FIG. 8 is a diagram illustrating preferred embodiments of a cell process in an ATM switch according to the present invention.

DETAILED DESCRIPTION OF PREFERRED EMBODIMENTS

FIG. 4 is a block diagram illustrating a preferred embodiment of a cell processing apparatus in an ATM switch according to the present invention, and FIG. 5 is a flowchart illustrating a preferred embodiment of a cell processing method according to the present invention. The preferred embodiment of a cell processing method of FIG. 5 can be used, for example, in the cell processing apparatus of FIG. 5.

As shown in FIGS. 4 and 5, addresses of the respective cells may be stored in address queues 120 and 130 (step S10). According to the related art cell copying system or address copying system, addresses of the multicast cells and unicast cells are stored in one address queue. By contrast, according to preferred embodiments of the present invention, the ATM switch may classify the multicast cells and unicast cells in a shared buffer memory 110, store addresses of the multicast cells in a multicast connection identifier (MCI) address queue 120, store addresses of the unicast cells in a unicast queue 130, and separately maintain the address queues of the multicast cells and the unicast cells. As used herein, the address of the multicast cell or the unicast cell preferably means the buffer number or address of the shared buffer memory 110.

The MCI is a kind of identifier given to all the multicast cells transmitted through a call determination, and may be a locally unique value in the corresponding switch. The multicast cells having the same MCI are stored in the address of the corresponding MCI address queue 120. The MCI address queue 120 preferably has the same number of read pointers as fan-out ports, and one write pointer.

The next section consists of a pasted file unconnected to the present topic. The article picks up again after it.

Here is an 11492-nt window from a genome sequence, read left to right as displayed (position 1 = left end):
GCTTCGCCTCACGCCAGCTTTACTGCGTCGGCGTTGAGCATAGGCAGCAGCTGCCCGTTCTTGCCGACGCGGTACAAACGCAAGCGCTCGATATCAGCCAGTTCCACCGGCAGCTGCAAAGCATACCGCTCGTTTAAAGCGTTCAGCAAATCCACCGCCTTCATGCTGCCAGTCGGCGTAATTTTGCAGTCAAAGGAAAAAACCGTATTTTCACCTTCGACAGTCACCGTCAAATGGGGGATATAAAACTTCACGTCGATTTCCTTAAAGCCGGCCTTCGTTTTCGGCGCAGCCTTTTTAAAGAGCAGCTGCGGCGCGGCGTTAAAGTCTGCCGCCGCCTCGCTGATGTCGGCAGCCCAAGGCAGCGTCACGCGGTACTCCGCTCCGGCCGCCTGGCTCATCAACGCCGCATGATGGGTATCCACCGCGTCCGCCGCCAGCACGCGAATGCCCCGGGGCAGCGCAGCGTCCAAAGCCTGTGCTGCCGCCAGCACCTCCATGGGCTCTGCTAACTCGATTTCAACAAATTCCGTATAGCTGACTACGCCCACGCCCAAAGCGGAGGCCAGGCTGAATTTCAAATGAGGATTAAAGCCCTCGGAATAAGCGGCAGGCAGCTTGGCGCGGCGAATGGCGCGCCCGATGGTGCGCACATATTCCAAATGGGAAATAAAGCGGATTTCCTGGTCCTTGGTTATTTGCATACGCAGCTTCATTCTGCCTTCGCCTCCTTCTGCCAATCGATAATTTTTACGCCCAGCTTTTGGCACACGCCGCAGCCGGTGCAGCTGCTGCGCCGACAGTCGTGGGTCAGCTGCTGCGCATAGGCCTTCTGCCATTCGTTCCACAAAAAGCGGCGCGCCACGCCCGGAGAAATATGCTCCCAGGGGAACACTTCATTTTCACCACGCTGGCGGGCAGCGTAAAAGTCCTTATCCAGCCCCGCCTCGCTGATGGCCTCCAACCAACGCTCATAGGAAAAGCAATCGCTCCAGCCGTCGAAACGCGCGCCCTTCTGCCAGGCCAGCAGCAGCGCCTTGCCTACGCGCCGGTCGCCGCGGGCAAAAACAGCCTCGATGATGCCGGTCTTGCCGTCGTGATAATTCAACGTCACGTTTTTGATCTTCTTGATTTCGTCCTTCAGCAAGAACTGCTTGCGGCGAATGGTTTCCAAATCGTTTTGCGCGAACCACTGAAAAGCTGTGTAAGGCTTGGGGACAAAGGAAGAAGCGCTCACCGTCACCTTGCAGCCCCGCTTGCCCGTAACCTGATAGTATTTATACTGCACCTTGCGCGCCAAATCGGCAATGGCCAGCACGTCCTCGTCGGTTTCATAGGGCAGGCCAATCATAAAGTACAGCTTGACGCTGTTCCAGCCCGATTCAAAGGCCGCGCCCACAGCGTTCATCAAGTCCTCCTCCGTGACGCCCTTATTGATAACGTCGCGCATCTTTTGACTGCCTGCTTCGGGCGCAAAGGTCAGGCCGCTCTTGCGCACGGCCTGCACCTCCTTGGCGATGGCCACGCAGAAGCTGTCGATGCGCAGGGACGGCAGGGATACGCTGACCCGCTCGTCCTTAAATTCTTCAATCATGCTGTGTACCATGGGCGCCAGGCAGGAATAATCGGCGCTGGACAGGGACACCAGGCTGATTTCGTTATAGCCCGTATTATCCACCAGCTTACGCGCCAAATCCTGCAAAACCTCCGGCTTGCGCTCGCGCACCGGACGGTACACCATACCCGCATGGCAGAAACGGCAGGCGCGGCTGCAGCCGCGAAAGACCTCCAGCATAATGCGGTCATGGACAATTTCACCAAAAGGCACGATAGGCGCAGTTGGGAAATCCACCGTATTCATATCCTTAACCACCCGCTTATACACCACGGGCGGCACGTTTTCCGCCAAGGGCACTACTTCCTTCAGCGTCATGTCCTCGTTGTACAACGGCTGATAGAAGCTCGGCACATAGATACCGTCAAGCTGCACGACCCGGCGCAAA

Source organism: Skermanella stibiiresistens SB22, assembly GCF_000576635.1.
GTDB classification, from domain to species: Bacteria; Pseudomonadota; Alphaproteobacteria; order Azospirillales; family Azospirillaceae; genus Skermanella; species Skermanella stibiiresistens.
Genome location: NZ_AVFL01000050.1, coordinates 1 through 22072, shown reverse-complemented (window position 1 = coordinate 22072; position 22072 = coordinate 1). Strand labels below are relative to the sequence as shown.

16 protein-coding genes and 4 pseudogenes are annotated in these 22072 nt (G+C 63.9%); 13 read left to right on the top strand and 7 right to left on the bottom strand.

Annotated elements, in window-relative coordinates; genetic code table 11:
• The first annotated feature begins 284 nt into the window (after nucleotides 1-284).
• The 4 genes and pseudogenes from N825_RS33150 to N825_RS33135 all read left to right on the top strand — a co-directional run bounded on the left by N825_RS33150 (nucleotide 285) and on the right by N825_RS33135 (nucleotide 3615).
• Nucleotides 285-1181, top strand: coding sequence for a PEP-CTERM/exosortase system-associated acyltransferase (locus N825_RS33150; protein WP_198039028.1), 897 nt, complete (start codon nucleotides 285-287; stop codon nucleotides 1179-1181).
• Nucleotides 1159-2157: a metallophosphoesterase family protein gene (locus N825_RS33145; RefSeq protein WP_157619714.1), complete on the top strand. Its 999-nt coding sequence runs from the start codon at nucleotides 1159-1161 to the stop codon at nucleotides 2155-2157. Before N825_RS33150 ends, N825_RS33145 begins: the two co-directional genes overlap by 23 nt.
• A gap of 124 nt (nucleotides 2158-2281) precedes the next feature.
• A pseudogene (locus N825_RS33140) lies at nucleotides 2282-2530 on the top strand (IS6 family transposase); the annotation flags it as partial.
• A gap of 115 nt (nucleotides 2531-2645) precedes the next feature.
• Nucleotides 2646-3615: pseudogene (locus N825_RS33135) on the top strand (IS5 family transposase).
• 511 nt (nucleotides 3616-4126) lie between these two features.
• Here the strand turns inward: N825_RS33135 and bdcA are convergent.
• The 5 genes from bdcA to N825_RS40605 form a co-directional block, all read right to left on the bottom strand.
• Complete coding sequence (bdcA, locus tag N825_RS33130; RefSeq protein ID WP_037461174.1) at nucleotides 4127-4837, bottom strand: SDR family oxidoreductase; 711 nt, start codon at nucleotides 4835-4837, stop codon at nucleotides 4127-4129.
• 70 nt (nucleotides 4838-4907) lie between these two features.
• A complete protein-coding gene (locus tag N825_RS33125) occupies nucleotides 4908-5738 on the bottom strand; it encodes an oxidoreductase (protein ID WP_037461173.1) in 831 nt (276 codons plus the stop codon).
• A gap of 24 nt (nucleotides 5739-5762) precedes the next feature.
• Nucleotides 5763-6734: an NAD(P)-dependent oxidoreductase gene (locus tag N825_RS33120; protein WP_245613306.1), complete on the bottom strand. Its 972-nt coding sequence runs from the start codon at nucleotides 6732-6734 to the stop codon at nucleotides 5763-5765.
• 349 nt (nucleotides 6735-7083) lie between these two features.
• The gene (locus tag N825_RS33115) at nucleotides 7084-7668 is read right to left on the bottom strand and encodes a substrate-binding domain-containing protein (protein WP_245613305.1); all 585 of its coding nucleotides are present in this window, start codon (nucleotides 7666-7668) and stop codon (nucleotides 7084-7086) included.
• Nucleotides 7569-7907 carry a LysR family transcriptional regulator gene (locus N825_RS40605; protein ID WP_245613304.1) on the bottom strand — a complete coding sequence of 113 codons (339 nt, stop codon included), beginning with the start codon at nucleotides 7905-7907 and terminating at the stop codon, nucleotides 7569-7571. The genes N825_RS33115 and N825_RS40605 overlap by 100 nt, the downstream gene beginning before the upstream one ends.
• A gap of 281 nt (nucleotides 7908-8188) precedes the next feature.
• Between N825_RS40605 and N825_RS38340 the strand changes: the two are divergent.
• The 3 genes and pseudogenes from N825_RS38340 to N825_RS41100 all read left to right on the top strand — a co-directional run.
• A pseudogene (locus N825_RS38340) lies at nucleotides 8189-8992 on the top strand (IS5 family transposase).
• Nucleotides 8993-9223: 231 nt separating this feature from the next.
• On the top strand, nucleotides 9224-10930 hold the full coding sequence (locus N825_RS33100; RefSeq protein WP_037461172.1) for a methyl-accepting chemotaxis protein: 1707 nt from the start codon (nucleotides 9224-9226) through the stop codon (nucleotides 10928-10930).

The read pointers are assigned to the respective fan-out ports of the ATM switch, and increased one by one whenever the multicast cell is read out. The write pointer represents the position of the MCI address queue 120 where the addresses of the multicast cells are stored, and increased one by one whenever the multicast cell that belongs to the corresponding MCI is inputted to the MCI address queue 120.

According to the process of selecting multicast cells to be read out to the respective fan-out ports of the ATM switch, queue lengths of the respective fan-out ports of the MCI address queue 120 may be obtained (step S20), and read priorities may be determined with respect to the multicast cells having the longest queue length for the respective fan-out port by comparing the lengths of the respective obtained fan-out ports (step S30). Then, the ATM switch confirms in which buffer of the shared buffer memory 110 the cell having the determined priority is positioned. The queue length is preferably the difference value between the write pointer address of the MCI address queue 120 and the read pointer address of the respective fan-out port. Thus, the queue length preferably identifies the number of cells waiting for their output.